Mr. Speaker, what a privilege it is to stand in my place today to talk about a fantastic piece of legislation.
I thought the minister really paid tribute to a lot of the fine work that was done, from first reading of the legislation to second reading debate to the standing committee debate, listening to what had taken place in the standing committees, then coming back to the House and going to the Senate, which has proposed amendments. I highlight that for a couple of reasons.
First and foremost, let us acknowledge that when the legislation was brought in, it was long overdue. The minister has taken the approach of making fairly comprehensive changes to our transportation industry. He recognizes how valuable that industry is to our country. The fact that he invited and welcomed input and in many ways accepted many different changes speaks volumes with respect to the degree in which the minister, working with cabinet and all members of this chamber, has seen this legislation get to where it is today. This is positive legislation.
When I was on the opposition benches, we would talk about government legislation and how the Harper government was never really open to opposition ideas when the legislation came before a standing committee. In this case, the members of the standing committee worked exceptionally well together. They came together on a number of different ideas, some Conservative, some the Liberal, some New Democrat. These individuals were prepared to put their party politics aside to try to improve the legislation. As a direct result, many amendments were passed, virtually through a consensus that was quickly evolving. From what I understand, originators of some of those amendments crossed party lines.
It then went to the Senate. As the minister mentioned, the Senate scrutinized the bill quite extensively. The senators met with many different stakeholders and came up with a series of amendments. The minister and the department, after doing some further consultations with others, decided the government was prepared to accept some amendments in order to further advance Bill C-49. A very open and transparent process has led us to what we are debating today.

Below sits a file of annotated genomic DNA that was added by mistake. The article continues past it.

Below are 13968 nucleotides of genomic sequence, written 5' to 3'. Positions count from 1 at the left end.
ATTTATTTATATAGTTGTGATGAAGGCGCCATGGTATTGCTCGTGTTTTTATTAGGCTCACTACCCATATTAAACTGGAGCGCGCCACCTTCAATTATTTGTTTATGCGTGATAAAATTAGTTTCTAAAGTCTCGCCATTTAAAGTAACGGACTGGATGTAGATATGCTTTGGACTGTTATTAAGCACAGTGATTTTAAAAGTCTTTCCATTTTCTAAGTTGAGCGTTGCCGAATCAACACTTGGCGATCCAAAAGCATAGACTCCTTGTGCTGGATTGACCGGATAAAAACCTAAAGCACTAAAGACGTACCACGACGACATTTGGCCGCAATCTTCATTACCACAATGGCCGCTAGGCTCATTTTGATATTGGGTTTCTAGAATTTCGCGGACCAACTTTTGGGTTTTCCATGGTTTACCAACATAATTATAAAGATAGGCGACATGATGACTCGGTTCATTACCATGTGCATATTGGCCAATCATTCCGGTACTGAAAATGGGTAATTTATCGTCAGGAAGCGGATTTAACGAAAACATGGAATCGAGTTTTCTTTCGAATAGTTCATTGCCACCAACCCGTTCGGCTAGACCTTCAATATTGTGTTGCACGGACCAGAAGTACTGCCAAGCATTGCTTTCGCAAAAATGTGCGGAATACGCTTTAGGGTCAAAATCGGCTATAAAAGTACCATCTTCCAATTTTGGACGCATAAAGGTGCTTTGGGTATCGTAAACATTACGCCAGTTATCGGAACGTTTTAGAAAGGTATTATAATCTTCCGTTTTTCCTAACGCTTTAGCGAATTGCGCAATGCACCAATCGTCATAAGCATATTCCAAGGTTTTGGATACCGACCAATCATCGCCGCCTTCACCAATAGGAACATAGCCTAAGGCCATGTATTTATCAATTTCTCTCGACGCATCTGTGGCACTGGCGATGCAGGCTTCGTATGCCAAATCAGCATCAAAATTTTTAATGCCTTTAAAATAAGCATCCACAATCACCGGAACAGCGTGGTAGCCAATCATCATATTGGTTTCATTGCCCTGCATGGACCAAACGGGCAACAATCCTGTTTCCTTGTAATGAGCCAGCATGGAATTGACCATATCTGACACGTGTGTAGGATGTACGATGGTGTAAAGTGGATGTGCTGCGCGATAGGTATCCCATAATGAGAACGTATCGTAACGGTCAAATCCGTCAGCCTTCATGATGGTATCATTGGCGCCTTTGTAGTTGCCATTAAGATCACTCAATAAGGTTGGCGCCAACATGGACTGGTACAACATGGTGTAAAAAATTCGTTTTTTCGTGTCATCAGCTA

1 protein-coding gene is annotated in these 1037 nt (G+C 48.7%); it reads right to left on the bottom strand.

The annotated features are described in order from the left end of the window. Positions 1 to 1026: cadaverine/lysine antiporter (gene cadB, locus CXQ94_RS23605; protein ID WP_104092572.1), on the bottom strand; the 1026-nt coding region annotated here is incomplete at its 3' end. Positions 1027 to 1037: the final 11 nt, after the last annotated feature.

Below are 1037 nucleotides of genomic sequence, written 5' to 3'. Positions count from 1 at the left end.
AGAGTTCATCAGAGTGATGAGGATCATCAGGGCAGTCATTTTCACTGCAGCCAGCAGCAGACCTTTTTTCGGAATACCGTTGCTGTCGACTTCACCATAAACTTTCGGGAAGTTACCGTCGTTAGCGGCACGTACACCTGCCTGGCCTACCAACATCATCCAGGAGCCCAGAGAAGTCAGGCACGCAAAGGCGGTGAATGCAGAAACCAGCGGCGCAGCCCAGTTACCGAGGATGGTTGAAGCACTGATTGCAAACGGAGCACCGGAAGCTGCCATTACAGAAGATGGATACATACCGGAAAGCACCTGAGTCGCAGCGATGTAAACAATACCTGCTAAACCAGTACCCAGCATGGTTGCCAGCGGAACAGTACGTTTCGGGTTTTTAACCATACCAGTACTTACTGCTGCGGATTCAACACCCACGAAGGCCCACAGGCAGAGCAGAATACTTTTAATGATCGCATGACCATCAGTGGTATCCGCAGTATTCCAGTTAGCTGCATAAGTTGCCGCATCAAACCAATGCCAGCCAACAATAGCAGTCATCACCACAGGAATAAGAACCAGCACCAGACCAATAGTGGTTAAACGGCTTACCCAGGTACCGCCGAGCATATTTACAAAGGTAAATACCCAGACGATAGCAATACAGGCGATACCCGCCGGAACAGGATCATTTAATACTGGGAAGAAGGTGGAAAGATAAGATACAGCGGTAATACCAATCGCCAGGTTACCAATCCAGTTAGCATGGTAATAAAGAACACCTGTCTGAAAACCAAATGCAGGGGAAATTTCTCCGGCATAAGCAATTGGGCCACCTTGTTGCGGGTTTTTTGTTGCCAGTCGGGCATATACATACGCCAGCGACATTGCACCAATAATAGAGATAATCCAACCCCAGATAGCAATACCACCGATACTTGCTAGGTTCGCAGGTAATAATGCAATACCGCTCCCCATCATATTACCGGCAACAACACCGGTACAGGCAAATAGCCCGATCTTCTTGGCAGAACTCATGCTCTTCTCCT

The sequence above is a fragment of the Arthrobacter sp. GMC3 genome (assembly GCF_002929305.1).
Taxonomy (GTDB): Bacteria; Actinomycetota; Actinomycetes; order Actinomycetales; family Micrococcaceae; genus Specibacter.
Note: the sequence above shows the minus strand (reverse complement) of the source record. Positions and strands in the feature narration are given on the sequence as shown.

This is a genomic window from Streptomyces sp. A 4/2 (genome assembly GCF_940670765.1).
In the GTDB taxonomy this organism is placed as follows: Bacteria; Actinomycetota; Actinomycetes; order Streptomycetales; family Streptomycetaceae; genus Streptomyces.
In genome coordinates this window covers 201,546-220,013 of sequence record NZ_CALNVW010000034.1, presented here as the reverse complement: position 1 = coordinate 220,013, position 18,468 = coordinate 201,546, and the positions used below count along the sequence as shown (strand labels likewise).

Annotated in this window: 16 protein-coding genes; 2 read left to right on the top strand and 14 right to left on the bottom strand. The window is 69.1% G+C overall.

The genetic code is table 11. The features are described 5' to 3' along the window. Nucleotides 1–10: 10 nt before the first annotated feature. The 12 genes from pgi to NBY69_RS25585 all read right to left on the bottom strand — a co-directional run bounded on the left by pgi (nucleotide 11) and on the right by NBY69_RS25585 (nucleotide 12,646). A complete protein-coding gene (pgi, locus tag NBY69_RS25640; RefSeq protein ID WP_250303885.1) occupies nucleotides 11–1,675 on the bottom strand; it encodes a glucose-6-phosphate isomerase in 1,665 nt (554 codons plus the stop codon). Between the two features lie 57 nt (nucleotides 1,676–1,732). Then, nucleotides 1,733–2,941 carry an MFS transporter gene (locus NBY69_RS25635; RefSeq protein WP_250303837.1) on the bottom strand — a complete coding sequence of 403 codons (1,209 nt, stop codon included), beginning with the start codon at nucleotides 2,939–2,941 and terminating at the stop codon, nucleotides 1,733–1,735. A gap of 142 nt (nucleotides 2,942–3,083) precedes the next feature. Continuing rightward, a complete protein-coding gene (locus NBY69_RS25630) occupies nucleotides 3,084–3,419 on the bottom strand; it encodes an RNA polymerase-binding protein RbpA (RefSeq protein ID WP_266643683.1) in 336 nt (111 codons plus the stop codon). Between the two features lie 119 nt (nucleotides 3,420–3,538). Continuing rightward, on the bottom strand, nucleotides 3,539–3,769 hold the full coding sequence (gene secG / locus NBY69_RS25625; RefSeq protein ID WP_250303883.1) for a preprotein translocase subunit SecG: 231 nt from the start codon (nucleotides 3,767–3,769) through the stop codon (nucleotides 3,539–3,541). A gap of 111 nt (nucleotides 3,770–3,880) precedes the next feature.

I was provided some quotes to reinforce what I just said. If we look to the Grain Growers of Canada, grain farmers from across Canada are praising the decision by the Minister of Transport to accept the recommendations and amendments put forward with respect to Bill C-49, the transportation modernization act announced on April 27. It says that the decision demonstrates the government is listening to farmers in their calls for a balanced and accountable rail transport system.
Mr. Nielsen of the Grain Growers of Canada said:
We need the legislation in place well in advance of August 1, 2018 to ensure hard working middle class farmers don’t have to suffer through another grain shipping season with terrible rail service...“Accepting these amendments demonstrates that [the ministers of agriculture and transport] are working for the growth of the rural economy. Bill C-49 is key to the long term success of my industry and key to reaching the goal of $75 billion in agri-food exports by 2025. We urge parliament to pass it now.”
The fine work parliamentarians have done in both Houses has been recognized, but we are now being called upon to pass the legislation.
There are a number of things we have talked a great deal about. In listening to the debate today and at second reading, there is a very interesting and important point. I use this as an example. We hear a lot about air passengers and the grain industry, which I will provide comments on shortly. However, I always thought there was something quite interesting within the legislation that I have not really heard, and it was just recently pointed out to me. It comes from the Transportation Safety Board, where an idea has been talked about, a recommendation, for years now. I would have thought this was something that could and should have been acted on relatively quickly. The idea is to have cameras in locomotives. It is very much a safety issue. Even though we spend a lot of time listening to the debate and comments from across the way, whether it is now or at second reading, I cannot recall hearing that particular comment.